Posted on 5 August 2015
The quirky little projects we get are some of my favorites. They fall outside the typical reach of woodworking, and most folks wouldn’t want to be bothered. And while they are rarely lucrative, there are other kinds of compensation.
Two years ago (I couldn’t believe it when I checked the email thread!), a regular client asked if we could fabricate the missing wooden handle for an heirloom pistol he had. I of course said yes, before even seeing the project. I know nothing of guns or gunsmithing, but weird old stuff excites me, and the transgressive allure of a firearm made the project irresistible. Up close, the pistol was even more interesting than I had imagined, unlike anything I had ever seen.
My client told me that the pistol originally belonged to his great-great-great grandfather, who lived in the western part of Virginia from 1816 – 1877. I was very curious to learn more about this artifact, and to get a sense of what the original (presumably) wooden handle might have looked like. With the magic of Google, I discovered that this was a kind of underhammer percussion pistol, sometimes known as a boot pistol. They were often sold in pairs as tools for self-defense, giving their owner two chances at an accurate shot. From the photos I found, it seemed that our example had an unusually long barrel, perhaps a custom modification to accommodate the boot fashions of 1830s Virginia.
The photos I found from an auction site also clearly showed the original walnut handles and the hardware used to attached them to the frame of the pistol. We had plenty of handsome walnut in the shop, and the tools to carve nicely rounded handles, but the attachment hardware was a bit more of a puzzle. There was some kind of cup washer supporting the head of a screw, and a round, seemingly reeded, nut on the back side; all three pieces were made of the same unfinished steel as the pistol itself. I wasn’t able to find commercially-available parts anything like these, and I was striking out on having them fabricated. My usual machinist said they were too small for him to deal with, and I couldn’t find a jeweler who was willing to work with steel. I was feeling stuck.
A number of months went by, and an untrained observer might have concluded that I had given up on the project: there was no discernible progress or activity. But I’m an optimist, and I believe in hopeful waiting. And several months further on, optimism delivered us Steve Reichert, a remarkable machinist and industrial designer who also happens to be a neighbor. He came riding by my shop on a very unusual motorized bicycle, and when he noticed my staring, he came over to let me take a closer look.
I was out in front of the shop with my truck mechanic doing something or other to keep the box truck alive, and we were both captivated by the almost-silent gasoline-powered motor Steve had integrated into his mountain bike. As we looked more closely, it became clear that every last bit of the elegant conversion had been custom designed and fabricated; I realized that I was in the presence of an unusually gifted man. If I hadn’t been so desperate to get the pistol project back on track, I would have been embarrassed to ask a machinist of Steve’s skill about it, but exigency won out, and I broached the topic.
Steve turns out to have a fondness for oddball firearms, and the long-barreled pistol caught his fancy. I showed him some of the photos of intact pistols, and he said that it would be easy for him to make the parts we needed to fasten the handle. He showed up at the shop early the next morning with the completed parts and refused to accept any payment. I was grateful and relieved, and after a few false starts, we were able to finish work on the pistol.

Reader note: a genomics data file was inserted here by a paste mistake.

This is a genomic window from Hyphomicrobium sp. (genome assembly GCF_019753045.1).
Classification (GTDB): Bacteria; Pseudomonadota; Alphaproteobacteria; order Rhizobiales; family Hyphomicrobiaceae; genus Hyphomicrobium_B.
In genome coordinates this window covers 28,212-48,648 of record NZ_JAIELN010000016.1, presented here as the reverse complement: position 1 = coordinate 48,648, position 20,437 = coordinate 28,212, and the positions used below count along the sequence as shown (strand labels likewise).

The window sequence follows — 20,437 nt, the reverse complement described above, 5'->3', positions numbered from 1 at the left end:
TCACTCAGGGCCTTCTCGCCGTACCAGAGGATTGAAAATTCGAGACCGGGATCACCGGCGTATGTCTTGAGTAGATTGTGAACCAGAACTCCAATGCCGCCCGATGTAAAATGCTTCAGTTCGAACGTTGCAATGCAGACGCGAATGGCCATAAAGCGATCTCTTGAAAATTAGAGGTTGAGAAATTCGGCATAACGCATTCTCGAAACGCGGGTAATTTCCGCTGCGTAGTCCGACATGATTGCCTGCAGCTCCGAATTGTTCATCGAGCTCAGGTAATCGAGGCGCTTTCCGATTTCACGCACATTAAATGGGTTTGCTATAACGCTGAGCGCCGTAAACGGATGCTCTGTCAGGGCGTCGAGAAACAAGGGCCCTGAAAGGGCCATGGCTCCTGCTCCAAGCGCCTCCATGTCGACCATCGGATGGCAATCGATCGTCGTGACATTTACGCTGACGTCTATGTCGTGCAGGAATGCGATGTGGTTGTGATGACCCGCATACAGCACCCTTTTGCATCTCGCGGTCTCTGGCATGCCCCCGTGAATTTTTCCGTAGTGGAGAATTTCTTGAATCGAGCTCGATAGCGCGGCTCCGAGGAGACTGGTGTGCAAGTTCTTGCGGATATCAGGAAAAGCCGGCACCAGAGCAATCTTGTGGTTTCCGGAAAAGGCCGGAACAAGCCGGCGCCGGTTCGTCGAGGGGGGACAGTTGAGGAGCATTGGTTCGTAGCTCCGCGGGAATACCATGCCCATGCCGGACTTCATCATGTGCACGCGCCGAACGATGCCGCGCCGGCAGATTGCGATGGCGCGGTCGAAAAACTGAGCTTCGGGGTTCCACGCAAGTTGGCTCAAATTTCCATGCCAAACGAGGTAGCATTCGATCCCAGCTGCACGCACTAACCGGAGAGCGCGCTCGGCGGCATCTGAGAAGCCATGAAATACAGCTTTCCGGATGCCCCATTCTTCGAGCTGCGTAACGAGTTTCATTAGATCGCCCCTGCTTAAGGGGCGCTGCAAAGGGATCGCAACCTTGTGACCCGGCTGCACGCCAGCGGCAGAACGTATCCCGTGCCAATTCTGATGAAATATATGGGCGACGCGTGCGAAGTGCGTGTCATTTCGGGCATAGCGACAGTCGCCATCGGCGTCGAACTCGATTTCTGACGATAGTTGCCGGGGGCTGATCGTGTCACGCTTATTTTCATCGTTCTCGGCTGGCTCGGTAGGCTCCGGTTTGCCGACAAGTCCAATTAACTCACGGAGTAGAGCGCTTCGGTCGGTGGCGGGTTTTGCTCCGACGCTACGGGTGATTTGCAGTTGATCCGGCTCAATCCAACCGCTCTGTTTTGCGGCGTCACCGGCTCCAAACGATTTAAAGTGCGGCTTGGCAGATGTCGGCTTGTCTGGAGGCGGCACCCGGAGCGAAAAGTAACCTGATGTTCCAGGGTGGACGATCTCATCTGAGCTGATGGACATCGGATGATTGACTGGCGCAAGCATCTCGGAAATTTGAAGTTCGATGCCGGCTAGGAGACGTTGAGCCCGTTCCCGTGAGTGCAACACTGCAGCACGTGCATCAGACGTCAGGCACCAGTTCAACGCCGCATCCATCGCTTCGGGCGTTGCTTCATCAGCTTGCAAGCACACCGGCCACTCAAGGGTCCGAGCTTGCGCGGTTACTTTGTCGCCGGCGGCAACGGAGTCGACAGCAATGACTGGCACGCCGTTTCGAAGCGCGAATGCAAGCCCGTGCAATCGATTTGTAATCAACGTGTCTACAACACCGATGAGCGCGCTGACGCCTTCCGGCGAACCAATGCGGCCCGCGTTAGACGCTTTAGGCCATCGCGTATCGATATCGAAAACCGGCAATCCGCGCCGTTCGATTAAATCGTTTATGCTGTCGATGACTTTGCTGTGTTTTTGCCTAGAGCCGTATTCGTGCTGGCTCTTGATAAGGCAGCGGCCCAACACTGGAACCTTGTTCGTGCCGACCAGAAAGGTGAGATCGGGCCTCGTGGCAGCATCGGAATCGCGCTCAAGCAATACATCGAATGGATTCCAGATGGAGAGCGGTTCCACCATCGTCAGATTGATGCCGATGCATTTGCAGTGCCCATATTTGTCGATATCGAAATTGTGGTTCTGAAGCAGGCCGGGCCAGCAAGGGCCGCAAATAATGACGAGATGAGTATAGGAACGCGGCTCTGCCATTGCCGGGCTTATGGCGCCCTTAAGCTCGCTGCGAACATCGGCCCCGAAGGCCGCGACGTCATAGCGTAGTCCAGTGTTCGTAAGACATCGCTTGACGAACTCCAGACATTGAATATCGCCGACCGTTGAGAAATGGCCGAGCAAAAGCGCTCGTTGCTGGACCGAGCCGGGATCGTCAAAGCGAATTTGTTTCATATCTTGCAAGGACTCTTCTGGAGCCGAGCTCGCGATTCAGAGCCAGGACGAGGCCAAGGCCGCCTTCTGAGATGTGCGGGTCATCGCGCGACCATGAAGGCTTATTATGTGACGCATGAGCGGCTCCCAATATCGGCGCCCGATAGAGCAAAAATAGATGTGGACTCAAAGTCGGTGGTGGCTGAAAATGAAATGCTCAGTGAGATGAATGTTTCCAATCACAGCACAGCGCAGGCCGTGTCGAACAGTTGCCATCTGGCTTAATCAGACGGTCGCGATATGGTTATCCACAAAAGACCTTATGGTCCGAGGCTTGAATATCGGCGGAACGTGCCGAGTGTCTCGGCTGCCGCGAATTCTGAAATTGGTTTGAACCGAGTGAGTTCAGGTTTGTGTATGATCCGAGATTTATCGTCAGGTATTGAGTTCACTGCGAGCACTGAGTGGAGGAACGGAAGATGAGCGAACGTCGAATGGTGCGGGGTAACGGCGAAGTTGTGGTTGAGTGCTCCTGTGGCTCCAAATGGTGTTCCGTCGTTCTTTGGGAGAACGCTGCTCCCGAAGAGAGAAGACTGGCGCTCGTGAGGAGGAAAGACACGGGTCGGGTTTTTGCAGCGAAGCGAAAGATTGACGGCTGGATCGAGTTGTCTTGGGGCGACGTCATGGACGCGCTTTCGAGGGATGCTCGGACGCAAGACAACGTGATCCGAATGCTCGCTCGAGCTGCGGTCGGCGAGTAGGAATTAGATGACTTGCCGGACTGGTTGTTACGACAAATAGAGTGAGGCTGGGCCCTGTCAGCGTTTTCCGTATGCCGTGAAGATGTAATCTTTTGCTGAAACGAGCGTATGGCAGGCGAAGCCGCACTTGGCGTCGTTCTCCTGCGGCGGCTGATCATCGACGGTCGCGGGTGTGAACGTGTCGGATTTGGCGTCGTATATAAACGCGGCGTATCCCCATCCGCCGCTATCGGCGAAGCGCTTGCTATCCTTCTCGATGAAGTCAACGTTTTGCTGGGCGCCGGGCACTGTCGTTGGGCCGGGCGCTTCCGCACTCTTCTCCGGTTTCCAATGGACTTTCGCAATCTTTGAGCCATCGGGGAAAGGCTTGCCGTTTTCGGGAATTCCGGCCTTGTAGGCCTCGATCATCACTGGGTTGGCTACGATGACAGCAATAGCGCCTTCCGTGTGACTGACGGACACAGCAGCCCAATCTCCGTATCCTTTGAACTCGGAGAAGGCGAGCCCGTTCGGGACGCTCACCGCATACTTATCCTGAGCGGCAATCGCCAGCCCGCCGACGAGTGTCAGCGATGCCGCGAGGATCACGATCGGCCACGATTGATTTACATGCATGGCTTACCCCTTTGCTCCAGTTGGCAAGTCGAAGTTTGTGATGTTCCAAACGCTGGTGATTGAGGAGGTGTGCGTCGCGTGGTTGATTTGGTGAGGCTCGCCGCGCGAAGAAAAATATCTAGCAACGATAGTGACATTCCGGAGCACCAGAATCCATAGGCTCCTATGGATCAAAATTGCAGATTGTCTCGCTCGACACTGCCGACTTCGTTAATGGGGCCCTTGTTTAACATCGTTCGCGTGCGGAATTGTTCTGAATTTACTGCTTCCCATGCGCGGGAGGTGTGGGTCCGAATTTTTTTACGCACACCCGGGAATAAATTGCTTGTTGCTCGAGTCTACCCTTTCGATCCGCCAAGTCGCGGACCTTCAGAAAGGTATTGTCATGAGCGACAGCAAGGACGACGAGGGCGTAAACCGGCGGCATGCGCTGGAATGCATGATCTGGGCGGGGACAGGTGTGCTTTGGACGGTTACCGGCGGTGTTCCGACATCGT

I continued to see Steve regularly riding his creation around the neighborhood, and each time I wanted to invent a reason to visit his shop. When we recently got a request to build a pair of gates requiring custom latching hardware, I invited myself over to his place to review the drawings.
I’m not exactly sure what I was expecting. Steve had mentioned that he did prototyping work for medical device companies, so I knew he was more than a weekend tinkerer. But he also told me that the shop was in the basement of his parents’ suburban ranch house… I went down the bulkhead steps and into the workspace, and tried to take it all in. The first room was crowded with the usual components of a machine shop – lathe and milling machines – but also filled with other more exotic implements.
When I asked about a device that looked like a baby bandsaw, hanging on the wall behind a milling machine, Steve explained that it was a wire saw he invented. It’s designed to cut very small, very precise channels. The saw cuts with a stainless steel wire that he charges with a bit of diamond paste, and can cut grooves as small as .004″ — the diameter of a human hair. He uses it to manufacture clamping blocks used in the fabrication of angioplasty wires. In the next room, I saw another completely unfamiliar machine:
This device, invented by Steve’s father and refined by him, is designed to manufacture guide wire coils, of the sort that are used in angioplasties and catheterization procedures. He had recently finished the machine and was testing it before delivering it to his client, a medical-device manufacturer. The machine can produce thousands of feet of wire coils automatically, using wire as thin as .004″
I was now feeling more than a little sheepish about asking Steve to make a nut and washer for my little pistol restoration. The sophistication of his work was more suited to a national lab than a suburban neighborhood. But I was extremely pleased that he’d let me in on the secret, and the possibilities for future collaborations were already spinning in my head. I also realized that the quirky little project had already paid off handsomely.